With the draw for the US Open taking place this evening, our tennis columnist, Dan Weston, returns to give his pre-draw thoughts on the men's tournament...
"At the US Open, all of the metrics which I use for assessing expected court speed - aces per game, service points won, and service hold percentage - all point to the tournament being on the slow side of medium-paced for a hard court."
Djokovic a solid pre-draw market favourite
Despite his loss to Daniil Medvedev in Cincinnati, Novak Djokovic remains a solid [2.28] favourite on the Exchange to retain his US Open title. History, though, is a little against the world number one - we have to go back to 2008 to find a player who defended their trophy successfully.
Interestingly - particularly given a rather recurring theme of dominance from elite players on the ATP Tour in Grand Slam tournaments - the winners list would indicate that if there is going to be a non-elite winner, it's most likely to come in this tournament.
At the Australian Open this decade, there have been three different winners, the same number as the French Open. At Wimbledon, there has been four, while at the US Open, five players have lifted the trophy this decade, including second-tier players Marin Cilic and Stan Wawrinka. In addition, Juan Martin Del Potro was successful in New York in 2009.
Conditions likely to be medium-slow in New York
How much this has to do with variance, conditions or player fatigue, given that it is the last Grand Slam of a season which is around 75% completed, is intangible. However, they're all reasonable potential explanations for there being a greater number of different winners, and more lower-profile winners, than other men's Grand Slam events.
In the previous paragraph, I referenced conditions. At the US Open, all of the metrics which I use for assessing expected court speed - aces per game, service points won, and service hold percentage - all point to the tournament being on the slow side of medium-paced for a hard court.
Potential conditions could suit Nadal
In theory, this would suit Nadal, who has won three US Open titles this decade compared to zero Australian Opens, and not suit Federer, who would probably prefer conditions to be as quick as possible. Federer hasn't won in New York since 2008, and suffered a disappointing loss to Andrey Rublev last week in Cincinnati.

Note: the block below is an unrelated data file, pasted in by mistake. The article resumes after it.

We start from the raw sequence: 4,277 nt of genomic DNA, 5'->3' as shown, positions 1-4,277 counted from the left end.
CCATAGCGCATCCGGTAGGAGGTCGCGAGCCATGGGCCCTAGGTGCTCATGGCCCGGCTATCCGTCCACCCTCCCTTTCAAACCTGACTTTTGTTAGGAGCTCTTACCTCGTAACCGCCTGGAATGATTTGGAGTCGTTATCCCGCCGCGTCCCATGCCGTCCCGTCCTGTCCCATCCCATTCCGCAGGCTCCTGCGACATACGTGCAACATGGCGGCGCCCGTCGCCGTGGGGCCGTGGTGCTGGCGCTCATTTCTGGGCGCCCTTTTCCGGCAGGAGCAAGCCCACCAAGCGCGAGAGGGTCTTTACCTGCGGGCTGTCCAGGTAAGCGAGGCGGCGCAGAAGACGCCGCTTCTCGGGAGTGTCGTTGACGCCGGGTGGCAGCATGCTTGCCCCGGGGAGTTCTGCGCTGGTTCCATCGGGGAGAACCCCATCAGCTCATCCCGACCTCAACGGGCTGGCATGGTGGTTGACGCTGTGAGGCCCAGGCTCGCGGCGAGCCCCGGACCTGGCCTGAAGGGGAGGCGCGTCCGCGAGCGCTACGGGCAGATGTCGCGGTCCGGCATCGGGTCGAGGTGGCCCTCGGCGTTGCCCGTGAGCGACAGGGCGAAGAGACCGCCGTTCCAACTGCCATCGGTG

With this in mind, it makes complete sense that Nadal is ahead of Federer in the outright market, with Federer seeded to have to play both Nadal and Djokovic in the semi-final and final. Actually, at the prices, I think he's better value than Djokovic as well. Nadal is currently much bigger than the world number one, at [5.4], with Federer back at [9.8].
Of course, much will depend on the draw, and in particular, who gets fourth seed Dominic Thiem in their half of the draw. The Austrian has a considerably worse record on hard court - he's running at just over 100% combined hold/break on the surface this season - than on his beloved clay, and both of the top two seeds, Djokovic and Nadal, will be keen to ensure that Thiem is in their half of the draw, as opposed to Federer.
Medvedev still with doubts despite market support
Given the historical success of slightly lower-level players in New York in the last 10 years, some readers may also be keen for me to look at longer-priced options for the title, particularly with a view to trading throughout the tournament. The closest player to the top three in the market is Daniil Medvedev at [14.5], who has reached the final of three consecutive tournaments in August, and it is evident that Medvedev is a man on a strong upward curve.
My concerns for Medvedev, however, involve several factors. Firstly, there must be some thoughts given as to whether he's overplayed in recent weeks, which isn't ideal prior to a best of five-set Grand Slam event, which is a real test of fitness. In addition, he's never got past the fourth round of a Grand Slam, and my perception of him also is that he's a little less suited to the medium-slow conditions expected here.
Draw will determine potential value for rest of the field
As for the rest of the field, we are going to have to wait and see for the draw. Only the players discussed, plus Roberto Bautista-Agut and Gael Monfils, have over a 110% combined hold/break percentage from a decent sample size on hard court this year.
However, I remain sceptical of Bautista-Agut's top level, which he frequently fails to find when a heavy underdog against elite opposition, while Monfils injured his ankle in Montreal. The remaining players near the top of the market are all relatively even matched statistically, and are largely capable of beating each other on any given day.
With this in mind, the draw - scheduled for 1700 UK time tonight - will be absolutely critical in assessing the chances of success for numerous men's players and I'll be returning in the next few days to discuss that in detail.
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